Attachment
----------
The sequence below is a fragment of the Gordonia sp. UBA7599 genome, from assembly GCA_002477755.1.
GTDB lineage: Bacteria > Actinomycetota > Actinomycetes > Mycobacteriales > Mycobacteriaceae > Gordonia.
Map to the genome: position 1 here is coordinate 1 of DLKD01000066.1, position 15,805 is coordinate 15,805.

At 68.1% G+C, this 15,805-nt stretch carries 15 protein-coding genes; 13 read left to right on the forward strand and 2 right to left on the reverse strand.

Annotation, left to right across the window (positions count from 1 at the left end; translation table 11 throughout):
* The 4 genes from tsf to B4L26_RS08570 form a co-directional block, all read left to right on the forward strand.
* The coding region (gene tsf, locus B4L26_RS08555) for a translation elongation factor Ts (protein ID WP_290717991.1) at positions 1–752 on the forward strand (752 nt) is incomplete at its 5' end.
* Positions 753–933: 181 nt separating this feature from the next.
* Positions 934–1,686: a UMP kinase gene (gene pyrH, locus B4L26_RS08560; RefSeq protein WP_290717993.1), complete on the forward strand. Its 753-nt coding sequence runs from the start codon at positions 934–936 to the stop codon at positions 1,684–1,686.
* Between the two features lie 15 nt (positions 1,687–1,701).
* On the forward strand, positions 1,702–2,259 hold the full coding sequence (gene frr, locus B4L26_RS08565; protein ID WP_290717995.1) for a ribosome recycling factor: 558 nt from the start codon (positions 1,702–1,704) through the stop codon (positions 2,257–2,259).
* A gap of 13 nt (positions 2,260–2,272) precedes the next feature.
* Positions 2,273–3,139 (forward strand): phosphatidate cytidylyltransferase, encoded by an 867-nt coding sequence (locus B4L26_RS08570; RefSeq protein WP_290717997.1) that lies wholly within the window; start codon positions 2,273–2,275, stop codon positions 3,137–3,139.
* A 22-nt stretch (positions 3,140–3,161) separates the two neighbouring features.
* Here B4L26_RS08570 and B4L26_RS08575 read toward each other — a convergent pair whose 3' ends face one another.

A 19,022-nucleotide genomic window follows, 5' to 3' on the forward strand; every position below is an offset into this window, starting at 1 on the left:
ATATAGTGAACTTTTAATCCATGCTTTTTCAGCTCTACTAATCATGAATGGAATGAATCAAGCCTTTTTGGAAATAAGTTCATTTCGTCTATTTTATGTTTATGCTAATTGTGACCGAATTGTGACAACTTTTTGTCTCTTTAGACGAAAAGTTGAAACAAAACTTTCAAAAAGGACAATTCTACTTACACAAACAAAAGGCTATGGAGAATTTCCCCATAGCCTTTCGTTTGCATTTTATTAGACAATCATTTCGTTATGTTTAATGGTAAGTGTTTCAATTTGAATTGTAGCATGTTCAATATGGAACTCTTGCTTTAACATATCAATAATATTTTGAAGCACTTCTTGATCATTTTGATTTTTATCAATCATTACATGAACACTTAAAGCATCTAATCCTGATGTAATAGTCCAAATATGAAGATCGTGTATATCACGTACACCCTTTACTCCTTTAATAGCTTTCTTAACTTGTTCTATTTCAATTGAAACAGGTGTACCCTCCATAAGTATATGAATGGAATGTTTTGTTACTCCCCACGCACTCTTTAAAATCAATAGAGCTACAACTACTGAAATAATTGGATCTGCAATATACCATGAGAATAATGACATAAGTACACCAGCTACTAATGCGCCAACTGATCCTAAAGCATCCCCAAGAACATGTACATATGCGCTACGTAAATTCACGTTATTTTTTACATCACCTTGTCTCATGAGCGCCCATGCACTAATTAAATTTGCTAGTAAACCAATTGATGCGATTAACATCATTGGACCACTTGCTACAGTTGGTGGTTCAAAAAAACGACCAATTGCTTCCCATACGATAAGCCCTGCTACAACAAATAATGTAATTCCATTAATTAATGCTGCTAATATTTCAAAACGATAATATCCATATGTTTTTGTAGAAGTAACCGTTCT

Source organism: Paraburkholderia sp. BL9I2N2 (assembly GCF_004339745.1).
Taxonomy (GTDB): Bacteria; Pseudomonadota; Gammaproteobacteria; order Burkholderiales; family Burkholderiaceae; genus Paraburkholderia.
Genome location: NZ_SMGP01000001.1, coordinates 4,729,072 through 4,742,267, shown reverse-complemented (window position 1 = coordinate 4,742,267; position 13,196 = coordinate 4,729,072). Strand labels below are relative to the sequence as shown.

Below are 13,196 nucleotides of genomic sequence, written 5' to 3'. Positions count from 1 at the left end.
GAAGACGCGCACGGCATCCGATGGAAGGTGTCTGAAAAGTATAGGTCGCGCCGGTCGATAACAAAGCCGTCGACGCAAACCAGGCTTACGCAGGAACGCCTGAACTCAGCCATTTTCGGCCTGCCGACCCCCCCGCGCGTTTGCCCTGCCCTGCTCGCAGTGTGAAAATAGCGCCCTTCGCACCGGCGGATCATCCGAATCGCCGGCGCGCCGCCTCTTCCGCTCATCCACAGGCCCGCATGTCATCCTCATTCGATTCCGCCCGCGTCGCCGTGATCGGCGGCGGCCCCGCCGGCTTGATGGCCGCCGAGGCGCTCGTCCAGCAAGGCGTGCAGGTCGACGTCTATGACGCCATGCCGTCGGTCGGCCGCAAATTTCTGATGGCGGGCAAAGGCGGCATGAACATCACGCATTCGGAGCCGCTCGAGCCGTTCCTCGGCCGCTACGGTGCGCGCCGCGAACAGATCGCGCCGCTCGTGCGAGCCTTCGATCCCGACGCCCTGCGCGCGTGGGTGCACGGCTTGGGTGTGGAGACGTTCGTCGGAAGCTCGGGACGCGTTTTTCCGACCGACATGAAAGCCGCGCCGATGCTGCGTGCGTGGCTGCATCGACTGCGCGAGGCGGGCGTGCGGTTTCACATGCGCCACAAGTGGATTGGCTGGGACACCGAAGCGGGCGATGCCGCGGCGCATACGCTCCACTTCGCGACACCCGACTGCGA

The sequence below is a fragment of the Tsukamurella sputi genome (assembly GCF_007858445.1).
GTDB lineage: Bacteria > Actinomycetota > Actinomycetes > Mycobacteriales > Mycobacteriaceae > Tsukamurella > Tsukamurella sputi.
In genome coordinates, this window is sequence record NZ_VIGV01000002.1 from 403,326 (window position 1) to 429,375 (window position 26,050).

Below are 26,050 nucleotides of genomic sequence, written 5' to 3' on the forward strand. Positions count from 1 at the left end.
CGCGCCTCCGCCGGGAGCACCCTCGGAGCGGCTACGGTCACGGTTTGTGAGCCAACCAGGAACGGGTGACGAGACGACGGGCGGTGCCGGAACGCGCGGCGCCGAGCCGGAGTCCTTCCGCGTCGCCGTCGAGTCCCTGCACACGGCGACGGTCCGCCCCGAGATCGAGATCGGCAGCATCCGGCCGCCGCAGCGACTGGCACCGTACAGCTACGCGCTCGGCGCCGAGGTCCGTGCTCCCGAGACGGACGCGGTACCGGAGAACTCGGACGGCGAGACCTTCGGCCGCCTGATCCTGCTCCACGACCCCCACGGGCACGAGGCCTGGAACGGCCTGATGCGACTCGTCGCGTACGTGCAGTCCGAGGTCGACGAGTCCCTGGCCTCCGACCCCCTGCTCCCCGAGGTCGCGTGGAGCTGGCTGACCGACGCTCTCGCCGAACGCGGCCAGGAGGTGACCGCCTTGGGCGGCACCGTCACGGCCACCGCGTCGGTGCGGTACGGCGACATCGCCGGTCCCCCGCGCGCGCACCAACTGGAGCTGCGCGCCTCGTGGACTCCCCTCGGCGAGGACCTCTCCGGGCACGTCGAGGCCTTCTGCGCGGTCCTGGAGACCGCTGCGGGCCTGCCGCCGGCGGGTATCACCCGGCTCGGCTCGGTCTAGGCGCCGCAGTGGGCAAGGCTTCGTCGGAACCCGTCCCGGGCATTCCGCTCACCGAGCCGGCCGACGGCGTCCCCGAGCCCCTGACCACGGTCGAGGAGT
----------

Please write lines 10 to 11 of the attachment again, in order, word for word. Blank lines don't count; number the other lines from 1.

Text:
* Between the two features lie 15 nt (positions 1,687–1,701).
* On the forward strand, positions 1,702–2,259 hold the full coding sequence (gene frr, locus B4L26_RS08565; protein ID WP_290717995.1) for a ribosome recycling factor: 558 nt from the start codon (positions 1,702–1,704) through the stop codon (positions 2,257–2,259).